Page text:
The film’s trailer runs 2 ¼ minutes.
“Impact of Progress” was filmed in 2002 and once again has director Godfrey Reggio and composer Philip Glass discussing what they were after with this second film. Each discusses the enormous freedom they enjoy collaborating with one another and how their collaboration differed for this second film. Reggio also discusses the upcoming third movie in the trilogy Naqoyqatsi in this 20-minute featurette shown in 1080i.
“Inspirations and Ideas” was recorded in 2012 and has director Godfrey Reggio discussing the six men who have had the most profound influence on his life and career. This runs 18 ½ minutes.
“The Qatsi Trilogy” is a 1989 interview conducted for a New Mexico PBS station in which Godfrey Reggio discusses the themes of his trilogy of films with interviewer V. B. Price. It runs 18 ¾ minutes in 1080i.
Anima Mundi is Godfrey Reggio’s 1992 short film showing a spectrum of animal species from microscopic to the largest on the planet (along with views of lava, oceans, and rain forests) accompanied by Philip Glass music and lasting 29 minutes.
The film’s theatrical trailer runs 2 minutes.
Director Godfrey Reggio’s afterword stands as a coda to the movie. He expresses his deepest appreciation for his collaborators and signifies the tremendous importance of the Hopi influences on his work. He discusses the importances of “threes” in his life, and repeats the themes of the three films once again.
“The Making of Naqoyqatsi” is a brief series of interviews with the film’s four primary contributors: director Godfrey Reggio, composer Philip Glass, visual designer Jon Kane, and producer Joe Beirne. It is shown in 1080i.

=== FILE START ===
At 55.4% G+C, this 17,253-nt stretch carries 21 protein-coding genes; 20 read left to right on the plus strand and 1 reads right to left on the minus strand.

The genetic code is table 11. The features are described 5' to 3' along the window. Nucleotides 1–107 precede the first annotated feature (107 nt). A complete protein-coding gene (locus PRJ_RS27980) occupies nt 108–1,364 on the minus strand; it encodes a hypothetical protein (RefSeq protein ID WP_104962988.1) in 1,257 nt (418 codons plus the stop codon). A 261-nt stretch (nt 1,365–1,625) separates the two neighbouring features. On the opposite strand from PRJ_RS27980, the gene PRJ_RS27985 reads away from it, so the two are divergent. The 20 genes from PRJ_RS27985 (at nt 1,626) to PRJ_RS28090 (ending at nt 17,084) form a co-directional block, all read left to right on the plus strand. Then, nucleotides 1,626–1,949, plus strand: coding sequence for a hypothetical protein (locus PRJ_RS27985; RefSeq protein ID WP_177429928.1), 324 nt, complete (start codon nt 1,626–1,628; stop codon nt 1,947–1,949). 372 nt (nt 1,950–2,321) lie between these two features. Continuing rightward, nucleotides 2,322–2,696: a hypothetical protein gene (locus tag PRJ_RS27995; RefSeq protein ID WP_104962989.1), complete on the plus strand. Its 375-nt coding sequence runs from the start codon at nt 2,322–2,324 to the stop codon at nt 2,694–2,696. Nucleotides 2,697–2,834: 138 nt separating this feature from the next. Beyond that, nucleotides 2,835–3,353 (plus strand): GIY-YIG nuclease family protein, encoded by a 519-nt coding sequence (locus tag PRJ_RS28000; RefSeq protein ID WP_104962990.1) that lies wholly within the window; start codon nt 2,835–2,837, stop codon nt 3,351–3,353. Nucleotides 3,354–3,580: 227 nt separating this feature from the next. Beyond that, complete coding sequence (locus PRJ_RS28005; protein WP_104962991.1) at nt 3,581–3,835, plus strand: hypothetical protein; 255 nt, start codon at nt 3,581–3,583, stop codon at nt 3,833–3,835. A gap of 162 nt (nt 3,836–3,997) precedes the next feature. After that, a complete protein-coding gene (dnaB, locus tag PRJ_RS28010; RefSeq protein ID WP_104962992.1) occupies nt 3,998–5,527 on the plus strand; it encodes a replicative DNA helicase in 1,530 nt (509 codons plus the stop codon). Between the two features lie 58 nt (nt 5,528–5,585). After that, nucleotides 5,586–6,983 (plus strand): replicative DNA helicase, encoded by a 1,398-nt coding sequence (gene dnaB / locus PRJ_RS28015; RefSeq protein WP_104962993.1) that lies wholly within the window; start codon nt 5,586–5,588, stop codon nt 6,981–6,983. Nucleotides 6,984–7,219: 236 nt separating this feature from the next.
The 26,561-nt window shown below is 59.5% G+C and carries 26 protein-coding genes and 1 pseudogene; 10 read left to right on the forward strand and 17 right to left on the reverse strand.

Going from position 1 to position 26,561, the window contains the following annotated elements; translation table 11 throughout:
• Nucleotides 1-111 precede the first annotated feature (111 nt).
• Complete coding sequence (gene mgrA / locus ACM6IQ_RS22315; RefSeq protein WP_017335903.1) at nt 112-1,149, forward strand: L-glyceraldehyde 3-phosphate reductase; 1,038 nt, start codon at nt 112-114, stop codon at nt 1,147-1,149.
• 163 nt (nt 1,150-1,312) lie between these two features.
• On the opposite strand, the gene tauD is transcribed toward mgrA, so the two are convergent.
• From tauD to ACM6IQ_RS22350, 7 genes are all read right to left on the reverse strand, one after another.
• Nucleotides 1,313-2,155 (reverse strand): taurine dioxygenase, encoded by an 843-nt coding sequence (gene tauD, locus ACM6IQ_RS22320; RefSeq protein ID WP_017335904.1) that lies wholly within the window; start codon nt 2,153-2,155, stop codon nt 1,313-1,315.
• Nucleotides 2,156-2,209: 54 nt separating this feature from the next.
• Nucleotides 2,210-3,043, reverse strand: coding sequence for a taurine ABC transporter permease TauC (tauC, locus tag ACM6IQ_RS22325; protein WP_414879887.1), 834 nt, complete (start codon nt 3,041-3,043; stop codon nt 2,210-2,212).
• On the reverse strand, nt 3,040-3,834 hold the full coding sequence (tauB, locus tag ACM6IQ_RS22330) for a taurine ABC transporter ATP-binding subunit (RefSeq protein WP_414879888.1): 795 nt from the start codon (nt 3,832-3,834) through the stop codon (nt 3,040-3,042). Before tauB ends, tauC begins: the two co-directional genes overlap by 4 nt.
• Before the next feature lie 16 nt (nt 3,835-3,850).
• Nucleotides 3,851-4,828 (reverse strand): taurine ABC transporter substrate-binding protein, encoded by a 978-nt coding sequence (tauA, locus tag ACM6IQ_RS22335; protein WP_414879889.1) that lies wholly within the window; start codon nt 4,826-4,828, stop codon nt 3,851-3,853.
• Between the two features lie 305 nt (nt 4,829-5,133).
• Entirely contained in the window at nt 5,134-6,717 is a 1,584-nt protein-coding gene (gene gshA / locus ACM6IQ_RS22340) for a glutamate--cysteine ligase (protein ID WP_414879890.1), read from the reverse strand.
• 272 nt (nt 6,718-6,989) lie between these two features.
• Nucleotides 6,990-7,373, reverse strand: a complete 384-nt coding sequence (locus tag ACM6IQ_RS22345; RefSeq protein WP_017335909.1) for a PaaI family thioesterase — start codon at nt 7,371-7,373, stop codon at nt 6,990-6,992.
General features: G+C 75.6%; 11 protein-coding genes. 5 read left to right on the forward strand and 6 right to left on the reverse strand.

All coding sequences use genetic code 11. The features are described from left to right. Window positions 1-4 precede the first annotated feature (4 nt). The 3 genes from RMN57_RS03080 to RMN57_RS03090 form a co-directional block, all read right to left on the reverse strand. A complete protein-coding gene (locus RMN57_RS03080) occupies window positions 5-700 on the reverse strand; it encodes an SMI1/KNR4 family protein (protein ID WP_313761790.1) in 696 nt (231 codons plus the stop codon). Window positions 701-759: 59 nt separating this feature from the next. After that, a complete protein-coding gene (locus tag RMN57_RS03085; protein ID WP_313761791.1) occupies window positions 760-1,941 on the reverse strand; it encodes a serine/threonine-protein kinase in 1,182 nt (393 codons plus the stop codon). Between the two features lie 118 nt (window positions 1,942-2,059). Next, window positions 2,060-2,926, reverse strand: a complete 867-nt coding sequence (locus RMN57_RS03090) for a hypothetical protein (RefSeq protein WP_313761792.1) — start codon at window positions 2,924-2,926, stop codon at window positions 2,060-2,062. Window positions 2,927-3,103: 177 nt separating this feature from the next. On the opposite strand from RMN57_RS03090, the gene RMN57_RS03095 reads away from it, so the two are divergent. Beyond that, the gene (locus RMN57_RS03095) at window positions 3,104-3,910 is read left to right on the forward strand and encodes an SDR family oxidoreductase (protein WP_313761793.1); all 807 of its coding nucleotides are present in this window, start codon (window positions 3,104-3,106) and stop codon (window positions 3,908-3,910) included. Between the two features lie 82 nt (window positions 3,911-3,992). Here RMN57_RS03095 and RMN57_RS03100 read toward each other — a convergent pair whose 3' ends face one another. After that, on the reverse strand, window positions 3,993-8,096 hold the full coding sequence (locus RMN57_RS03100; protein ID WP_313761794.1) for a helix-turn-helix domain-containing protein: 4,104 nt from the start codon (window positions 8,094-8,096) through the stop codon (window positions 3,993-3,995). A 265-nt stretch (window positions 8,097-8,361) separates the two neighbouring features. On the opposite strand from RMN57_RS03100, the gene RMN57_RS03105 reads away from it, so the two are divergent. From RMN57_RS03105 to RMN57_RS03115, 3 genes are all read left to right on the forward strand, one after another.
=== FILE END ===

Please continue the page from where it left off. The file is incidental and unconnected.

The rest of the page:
A 2003 panel discussion on Naqoyqatsi involves Jon Kane, Godfrey Reggio, Philip Glass, and New York Times writer John Rockwell covering much familiar ground to an audience that had not yet seen the third movie. The discussions of the film’s themes and the differences between it and the previous two movies is covered in this 54 ½-minute feature presented in 1080i.
Composer Philip Glass and cellist Yo-Yo Ma discuss their collaboration on the film in a brief 7-minute discussion filmed in 2003 and presented in 1080i.
The theatrical trailer runs 2 minutes in 1080i.
The enclosed 37-page booklet contains color stills from the films, crew lists for all three movies, teacher and author Scott MacDonald’s overview look at the three movies, arts critic John Rockwell’s analysis of Philip Glass’ work on the trilogy, and author Bill McKibben’s correlation between the movies and the breakdown of the natural order.
The Criterion Blu-rays include a maneuvering tool called “Timeline” which can be pulled up from the menu or by pushing the red button on the remote. It shows you your progress on the disc and the title of the chapter you’re now in. Additionally, two other buttons on the remote can place or remove bookmarks if you decide to stop viewing before reaching the end of the film or want to mark specific places for later reference.
4/5 (not an average)
The Qatsi Trilogy can offer different things to different people, and it’s definitely not for all tastes. Criterion offers all three films by Godfrey Reggio in this latest boxed set with a large array of bonus material included. Recommended for those looking for a non-narrative more cinematically philosophical experience with movies.